All this natural heritage is in danger from the populations of feral animals, mainly goats – it is estimated that there are 3,150, most of them in Gran Canaria Tenerife, La Gomera and Fuerteventura-; sheep -with 2,400 in La Gomera and 250 in Tenerife-, flock -about 1,000 in La Palma and 1,000 in Tenerife-, and mouflon -1,000 in Tenerife and 120 in La Palma-. “Without any control, without owners and with stable populations (feral), these animals are real terminators in the protected natural areas of the islands. These are joined by the rabbit, a silent element that attacks where it hurts the most, in the juvenile stages, preventing the regeneration of the flora ”, the professor stressed.
In addition to eating everything green that they find in their path, Professor Sosa points out that said fauna is the main cause of erosion in these natural reserves due to their continuous movements. “They get into cliffs and in areas that can be dangerous even for people who practice trekking, for example, because they cause landslides. They are totally uncontrolled animals and they are doing a damage more than demonstrated in protected natural spaces ”.
The expert demands “precise and courageous” measures such as the beatings of these animals
The Iunat researcher points out that the only solution to protect nature reserves is the elimination of these feral animals through raids, a solution that experts have been advising for years, and that is always met with the rejection of environmental groups. “The main problem is that there is no awareness of the damage that these feral animals are doing to the natural heritage. If it becomes the Prado Museum that is in danger and what is inside are a bunch of goats, go to the Civil Guard to eliminate them, and that is why we advocate, to eliminate these animals completely from our protected natural heritage. That is where the problem comes from, some of us say that the only effective way is based on hunts, or combined with hunts, but we know that hunts on those cliffs do not work, and those made with dogs are transformed into a hunt with dogs. ”, He stressed.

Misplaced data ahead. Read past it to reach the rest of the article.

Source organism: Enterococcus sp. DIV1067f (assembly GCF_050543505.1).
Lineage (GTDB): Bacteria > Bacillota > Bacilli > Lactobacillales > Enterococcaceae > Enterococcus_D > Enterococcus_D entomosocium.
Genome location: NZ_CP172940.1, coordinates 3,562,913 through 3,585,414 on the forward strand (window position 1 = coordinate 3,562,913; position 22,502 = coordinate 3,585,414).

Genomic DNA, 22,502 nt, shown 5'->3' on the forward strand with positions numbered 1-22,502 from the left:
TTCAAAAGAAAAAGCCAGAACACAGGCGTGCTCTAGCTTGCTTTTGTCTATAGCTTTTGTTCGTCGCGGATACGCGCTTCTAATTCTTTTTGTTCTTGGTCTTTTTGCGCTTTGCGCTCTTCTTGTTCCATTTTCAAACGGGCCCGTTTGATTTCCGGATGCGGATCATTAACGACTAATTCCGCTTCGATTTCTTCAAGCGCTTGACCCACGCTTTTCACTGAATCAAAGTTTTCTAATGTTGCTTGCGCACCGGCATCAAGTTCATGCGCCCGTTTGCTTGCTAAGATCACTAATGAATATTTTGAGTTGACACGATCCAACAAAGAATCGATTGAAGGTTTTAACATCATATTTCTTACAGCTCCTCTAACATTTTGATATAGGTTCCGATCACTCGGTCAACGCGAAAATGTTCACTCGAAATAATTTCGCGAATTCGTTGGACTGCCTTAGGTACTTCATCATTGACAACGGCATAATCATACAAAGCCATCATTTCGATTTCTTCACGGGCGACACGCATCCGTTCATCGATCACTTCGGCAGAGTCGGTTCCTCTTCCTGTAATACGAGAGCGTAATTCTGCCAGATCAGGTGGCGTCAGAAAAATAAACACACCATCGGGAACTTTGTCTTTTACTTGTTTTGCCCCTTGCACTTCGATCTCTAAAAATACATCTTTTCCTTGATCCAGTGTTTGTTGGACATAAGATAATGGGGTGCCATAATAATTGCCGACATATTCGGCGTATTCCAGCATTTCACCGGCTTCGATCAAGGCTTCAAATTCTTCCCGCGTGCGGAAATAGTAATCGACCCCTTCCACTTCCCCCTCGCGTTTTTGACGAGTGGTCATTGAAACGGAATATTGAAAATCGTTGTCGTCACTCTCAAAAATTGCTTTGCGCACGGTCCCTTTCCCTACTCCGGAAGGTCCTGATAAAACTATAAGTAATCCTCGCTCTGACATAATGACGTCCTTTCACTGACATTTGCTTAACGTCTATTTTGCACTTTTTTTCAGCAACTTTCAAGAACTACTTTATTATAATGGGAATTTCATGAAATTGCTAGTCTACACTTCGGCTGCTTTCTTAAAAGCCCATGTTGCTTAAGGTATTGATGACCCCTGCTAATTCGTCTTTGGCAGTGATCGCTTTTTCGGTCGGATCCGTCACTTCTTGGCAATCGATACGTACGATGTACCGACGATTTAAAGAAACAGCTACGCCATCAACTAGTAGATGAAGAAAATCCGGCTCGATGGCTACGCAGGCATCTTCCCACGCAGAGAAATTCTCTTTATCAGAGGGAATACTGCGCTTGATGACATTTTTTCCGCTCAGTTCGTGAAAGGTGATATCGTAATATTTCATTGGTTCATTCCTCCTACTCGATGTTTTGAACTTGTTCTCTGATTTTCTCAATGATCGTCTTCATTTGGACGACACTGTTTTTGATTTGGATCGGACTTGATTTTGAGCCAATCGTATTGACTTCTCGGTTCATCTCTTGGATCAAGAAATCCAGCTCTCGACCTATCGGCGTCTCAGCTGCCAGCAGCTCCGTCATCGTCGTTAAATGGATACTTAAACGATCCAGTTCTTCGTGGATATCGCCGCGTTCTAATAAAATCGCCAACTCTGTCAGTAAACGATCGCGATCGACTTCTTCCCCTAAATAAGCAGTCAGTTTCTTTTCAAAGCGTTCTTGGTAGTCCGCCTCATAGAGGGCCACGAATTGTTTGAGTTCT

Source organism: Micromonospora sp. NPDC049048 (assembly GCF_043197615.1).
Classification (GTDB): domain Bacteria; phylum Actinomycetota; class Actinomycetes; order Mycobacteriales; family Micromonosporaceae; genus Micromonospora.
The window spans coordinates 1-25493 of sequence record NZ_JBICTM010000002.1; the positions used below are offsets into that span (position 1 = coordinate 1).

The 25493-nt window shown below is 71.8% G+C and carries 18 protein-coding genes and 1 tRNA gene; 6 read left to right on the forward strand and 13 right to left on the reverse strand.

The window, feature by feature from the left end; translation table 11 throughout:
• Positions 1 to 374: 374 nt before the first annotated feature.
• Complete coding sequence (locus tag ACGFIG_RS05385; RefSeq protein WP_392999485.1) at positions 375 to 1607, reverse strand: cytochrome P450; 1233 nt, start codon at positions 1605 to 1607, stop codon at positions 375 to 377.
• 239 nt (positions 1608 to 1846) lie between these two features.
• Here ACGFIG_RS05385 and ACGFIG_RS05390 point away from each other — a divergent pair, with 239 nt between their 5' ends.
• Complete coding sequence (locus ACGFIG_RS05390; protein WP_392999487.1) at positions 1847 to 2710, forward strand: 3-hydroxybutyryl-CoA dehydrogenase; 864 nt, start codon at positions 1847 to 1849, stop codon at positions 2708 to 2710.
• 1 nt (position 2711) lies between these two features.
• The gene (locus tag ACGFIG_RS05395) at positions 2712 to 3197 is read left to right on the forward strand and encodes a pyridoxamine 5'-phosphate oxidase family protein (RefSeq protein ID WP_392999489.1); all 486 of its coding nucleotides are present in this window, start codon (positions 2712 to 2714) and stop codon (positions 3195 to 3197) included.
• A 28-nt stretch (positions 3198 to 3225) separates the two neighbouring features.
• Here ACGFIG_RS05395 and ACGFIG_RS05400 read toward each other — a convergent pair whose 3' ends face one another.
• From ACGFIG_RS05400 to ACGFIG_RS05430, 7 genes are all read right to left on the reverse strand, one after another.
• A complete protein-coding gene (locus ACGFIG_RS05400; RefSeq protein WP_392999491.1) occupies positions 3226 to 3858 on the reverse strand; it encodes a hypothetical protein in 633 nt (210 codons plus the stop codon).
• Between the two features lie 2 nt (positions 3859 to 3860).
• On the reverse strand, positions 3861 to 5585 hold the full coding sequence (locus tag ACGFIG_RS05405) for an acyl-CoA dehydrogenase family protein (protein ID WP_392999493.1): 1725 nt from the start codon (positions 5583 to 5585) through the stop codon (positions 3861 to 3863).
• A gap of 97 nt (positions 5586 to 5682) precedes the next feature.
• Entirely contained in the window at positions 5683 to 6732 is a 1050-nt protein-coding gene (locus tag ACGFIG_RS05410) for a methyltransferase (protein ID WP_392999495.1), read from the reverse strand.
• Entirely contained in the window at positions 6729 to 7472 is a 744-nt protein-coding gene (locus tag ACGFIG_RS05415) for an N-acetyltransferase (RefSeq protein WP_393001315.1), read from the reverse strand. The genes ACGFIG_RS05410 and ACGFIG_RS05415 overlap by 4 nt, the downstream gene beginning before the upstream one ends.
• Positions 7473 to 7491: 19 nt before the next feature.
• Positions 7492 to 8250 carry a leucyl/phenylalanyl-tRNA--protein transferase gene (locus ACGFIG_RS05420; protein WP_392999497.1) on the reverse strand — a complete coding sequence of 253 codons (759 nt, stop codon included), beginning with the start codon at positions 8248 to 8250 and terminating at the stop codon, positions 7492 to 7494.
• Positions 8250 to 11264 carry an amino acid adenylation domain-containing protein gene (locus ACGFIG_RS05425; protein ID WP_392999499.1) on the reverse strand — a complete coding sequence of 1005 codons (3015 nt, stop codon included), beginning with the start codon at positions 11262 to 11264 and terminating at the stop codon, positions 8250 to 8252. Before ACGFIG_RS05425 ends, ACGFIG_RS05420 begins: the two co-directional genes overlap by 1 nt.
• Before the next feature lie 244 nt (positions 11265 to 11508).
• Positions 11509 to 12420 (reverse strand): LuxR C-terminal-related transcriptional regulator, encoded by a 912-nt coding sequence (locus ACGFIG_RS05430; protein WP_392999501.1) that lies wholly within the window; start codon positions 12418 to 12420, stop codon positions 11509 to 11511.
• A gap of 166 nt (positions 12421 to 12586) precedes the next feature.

The professor of Botany lacks greater citizen awareness and an institutional control plan
The professor of Botany insists that the problem requires urgent measures and as an example that the damage to the biodiversity of these animals is more than demonstrated, he points out that the International Union for Conservation of Nature (IUCN) has included goats feral among the 100 most harmful invasive species in the world: they destroy vegetation, alter its structure, cause mass extinctions of plant species and, secondarily, affect the fauna that depends on them. “We are aware that the solution is not easy, but the population must know what is really happening and that the problem goes beyond that bunch of goats, that guerrilla that is destroying everything. Eliminating them from protected natural spaces is a great need because we are running out of flora and fauna, also because it affects animals in the area. To whom and where do we put the importance, in these goats or in our natural reserves? ”
Professor Sosa reiterates that the “fixes don’t work” and that the solution lies in their elimination through the beatings, followed by a follow-up plan to control that the problem does not reappear. “The conservation and restoration of wildlife in our ecosystems must be carried out by public administrations. More than ever, strong, precise and courageous solutions and ways of proceeding must be established, always and scrupulously based on scientific knowledge and research, and fed back with an intense training and environmental and rural education that we have lost ”, he concludes.